Instead, most of the laughs get drawn from quiet awkwardness. As Louis passes out on the couch next to his mother-in-law (the colder doppelganger to Grandma Huang), Steve attempts to win back Connie with an off-key rendition of “Total Eclipse Of The Heart” on a ukulele. Appalled, she finds a way to make herself feel better and also get a leg up in her never-ending rivalry between her and Jessica by telling everyone about the turkey situation. That positions her as the hero when she drives to an appliance store to pick up a deep-fryer, although Jessica follows to confront her about stealing the holiday glory. Naturally, it comes out that Connie’s jealousy isn’t about the turkey or the deep-fryer or Thanksgiving in general, but her wanting attention for something more positive than her crumbling marriage and the other problems in her life. They apologize to each other, Jessica convinces Connie to stay with Steve, and the two head home to prepare dinner.
An unabashedly sweet ending wouldn’t feel quite right between the sisters, which is why Jessica can’t get resist getting in some last-minute barbs when she insists on buying the deep-fryer (“You have to be married to Steve,“ she tells Connie). I also wouldn’t be surprised if Connie did eventually leave Steve somewhere down the line. It’s those details, along with the awkwardness and series of tiny, more humanistic victories that make “Huangsgiving” feel slightly more realistic than many episodes of Fresh Off The Boat. We’ve all gone through holiday disasters—they’re just usually a lot less catastrophic than they are in most films and TV shows, and I don’t know if Fresh Off The Boat could have pulled off such a downplayed holiday special last year. It’s nice to see the series continually evolve in its second year.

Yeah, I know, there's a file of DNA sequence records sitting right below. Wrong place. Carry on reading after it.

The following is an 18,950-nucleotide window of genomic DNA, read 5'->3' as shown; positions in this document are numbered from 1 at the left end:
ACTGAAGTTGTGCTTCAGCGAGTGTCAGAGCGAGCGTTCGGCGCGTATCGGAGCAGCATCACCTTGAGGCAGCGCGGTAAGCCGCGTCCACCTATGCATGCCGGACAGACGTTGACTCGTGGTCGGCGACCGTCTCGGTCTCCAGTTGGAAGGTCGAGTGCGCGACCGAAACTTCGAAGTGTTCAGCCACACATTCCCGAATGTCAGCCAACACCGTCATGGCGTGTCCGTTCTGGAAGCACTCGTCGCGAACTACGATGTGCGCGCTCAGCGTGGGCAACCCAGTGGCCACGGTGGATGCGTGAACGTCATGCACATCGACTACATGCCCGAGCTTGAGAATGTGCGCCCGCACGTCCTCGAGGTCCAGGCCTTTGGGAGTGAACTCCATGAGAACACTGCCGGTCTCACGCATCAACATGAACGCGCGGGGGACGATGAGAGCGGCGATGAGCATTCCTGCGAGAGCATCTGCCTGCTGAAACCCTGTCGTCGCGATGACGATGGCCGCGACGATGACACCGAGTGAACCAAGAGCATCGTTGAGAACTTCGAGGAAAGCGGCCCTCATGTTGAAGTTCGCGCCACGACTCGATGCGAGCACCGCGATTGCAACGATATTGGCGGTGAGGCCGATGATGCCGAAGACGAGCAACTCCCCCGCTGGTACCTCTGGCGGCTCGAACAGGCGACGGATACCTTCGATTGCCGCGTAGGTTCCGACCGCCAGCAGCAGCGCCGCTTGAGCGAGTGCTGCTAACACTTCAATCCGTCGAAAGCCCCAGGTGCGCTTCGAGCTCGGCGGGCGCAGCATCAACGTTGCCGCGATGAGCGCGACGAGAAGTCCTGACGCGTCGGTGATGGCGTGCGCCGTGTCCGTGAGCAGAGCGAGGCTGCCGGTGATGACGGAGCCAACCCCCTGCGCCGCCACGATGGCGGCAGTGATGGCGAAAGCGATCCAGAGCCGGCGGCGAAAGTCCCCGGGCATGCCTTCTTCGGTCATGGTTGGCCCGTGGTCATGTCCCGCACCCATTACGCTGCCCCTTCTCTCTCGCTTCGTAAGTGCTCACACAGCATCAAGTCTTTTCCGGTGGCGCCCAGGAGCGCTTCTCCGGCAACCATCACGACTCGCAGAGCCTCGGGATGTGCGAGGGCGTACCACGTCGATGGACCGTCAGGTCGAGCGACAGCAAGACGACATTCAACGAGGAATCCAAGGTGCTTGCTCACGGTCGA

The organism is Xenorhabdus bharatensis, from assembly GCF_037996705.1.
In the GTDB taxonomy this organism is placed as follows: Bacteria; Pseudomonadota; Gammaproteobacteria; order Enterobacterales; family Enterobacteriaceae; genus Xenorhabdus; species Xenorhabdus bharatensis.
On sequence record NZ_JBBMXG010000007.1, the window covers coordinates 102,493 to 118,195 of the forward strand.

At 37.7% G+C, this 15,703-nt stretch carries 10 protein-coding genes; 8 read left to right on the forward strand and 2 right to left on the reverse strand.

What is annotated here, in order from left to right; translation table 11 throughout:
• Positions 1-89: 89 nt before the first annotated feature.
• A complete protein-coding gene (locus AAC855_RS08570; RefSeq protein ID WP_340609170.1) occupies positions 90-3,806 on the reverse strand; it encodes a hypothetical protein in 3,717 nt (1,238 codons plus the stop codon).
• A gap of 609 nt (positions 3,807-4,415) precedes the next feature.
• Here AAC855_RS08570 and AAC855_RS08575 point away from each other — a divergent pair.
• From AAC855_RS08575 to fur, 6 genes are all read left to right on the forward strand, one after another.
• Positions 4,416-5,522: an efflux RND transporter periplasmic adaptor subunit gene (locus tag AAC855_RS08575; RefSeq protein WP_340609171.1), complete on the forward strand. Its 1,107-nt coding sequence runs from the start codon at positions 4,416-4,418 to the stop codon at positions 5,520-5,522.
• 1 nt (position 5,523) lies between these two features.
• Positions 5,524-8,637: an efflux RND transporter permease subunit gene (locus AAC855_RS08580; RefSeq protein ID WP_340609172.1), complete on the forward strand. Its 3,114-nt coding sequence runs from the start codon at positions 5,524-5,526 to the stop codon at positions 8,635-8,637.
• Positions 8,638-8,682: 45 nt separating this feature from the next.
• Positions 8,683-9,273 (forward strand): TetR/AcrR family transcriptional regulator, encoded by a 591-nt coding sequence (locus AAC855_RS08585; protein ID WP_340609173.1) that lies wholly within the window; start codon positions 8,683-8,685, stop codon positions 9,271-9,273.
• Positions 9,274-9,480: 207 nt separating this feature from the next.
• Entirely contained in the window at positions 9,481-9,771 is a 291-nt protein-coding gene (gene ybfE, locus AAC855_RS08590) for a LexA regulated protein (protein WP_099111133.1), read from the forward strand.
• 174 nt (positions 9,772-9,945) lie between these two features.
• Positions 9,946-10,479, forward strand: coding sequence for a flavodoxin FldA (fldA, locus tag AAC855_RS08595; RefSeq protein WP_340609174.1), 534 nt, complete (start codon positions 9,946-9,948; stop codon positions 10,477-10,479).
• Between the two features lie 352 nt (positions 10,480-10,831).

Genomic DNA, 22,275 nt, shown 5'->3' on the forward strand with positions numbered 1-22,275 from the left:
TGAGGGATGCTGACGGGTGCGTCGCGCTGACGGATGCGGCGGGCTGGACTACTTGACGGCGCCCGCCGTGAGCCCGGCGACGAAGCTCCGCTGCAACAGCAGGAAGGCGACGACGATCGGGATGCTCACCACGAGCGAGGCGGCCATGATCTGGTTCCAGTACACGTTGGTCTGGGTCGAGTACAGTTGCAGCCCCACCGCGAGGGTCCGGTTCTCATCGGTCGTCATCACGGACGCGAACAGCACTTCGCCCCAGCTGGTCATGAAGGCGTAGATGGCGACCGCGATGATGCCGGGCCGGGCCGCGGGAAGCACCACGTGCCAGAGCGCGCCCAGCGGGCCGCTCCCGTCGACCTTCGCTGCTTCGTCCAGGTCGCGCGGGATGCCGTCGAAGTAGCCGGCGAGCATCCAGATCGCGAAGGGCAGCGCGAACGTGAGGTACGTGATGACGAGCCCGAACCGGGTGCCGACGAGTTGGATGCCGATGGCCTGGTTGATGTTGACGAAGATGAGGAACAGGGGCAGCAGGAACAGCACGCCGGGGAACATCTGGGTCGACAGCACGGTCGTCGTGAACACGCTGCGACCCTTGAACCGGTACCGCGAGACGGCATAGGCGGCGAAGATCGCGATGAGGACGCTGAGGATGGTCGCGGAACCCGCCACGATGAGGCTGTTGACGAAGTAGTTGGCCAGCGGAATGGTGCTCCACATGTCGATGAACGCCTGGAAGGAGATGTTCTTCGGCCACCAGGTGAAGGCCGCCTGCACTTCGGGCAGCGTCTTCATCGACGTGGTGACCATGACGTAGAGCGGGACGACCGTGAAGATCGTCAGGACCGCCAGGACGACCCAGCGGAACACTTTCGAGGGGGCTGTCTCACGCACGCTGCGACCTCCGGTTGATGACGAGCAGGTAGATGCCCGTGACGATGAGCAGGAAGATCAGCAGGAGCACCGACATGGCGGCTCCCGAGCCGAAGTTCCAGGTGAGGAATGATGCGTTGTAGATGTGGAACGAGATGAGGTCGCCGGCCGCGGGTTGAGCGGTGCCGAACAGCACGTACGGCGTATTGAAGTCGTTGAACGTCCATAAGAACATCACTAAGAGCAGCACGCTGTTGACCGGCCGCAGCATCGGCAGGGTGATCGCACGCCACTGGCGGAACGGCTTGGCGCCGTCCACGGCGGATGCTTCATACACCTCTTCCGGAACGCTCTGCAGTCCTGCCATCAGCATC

- Say what you will about ska, but I’d listen to it over Live any day of the week.
- Eddie and Justin may never bond over music, but they finally find one thing they have in common: a love for ‘90s-slow downloads of nude female celebrities.
- And when you can’t agree on Janet Jackson or Janeane Garofalo, you of course go for the natural compromise of Tracy Chapman, even if she’s fully clothed.
- What would you prefer at Thanksgiving: deep-fried turkey or an individual cornish game hen? Discuss.
- So many good quotes, so I’m just going to rattle off a bunch of them:
- “Individual cornish hens: they’re the personal pizzas of the bird world.”
- “I’m straight-edge ska now. Happy Skanksgiving.”
- “Michael listens to NPR. Show him your tote.”
- “I may seem calm, but it’s a calm anger which is a much scarier type of anger.”
- “Thanks for introducing me to ska. I hate it.”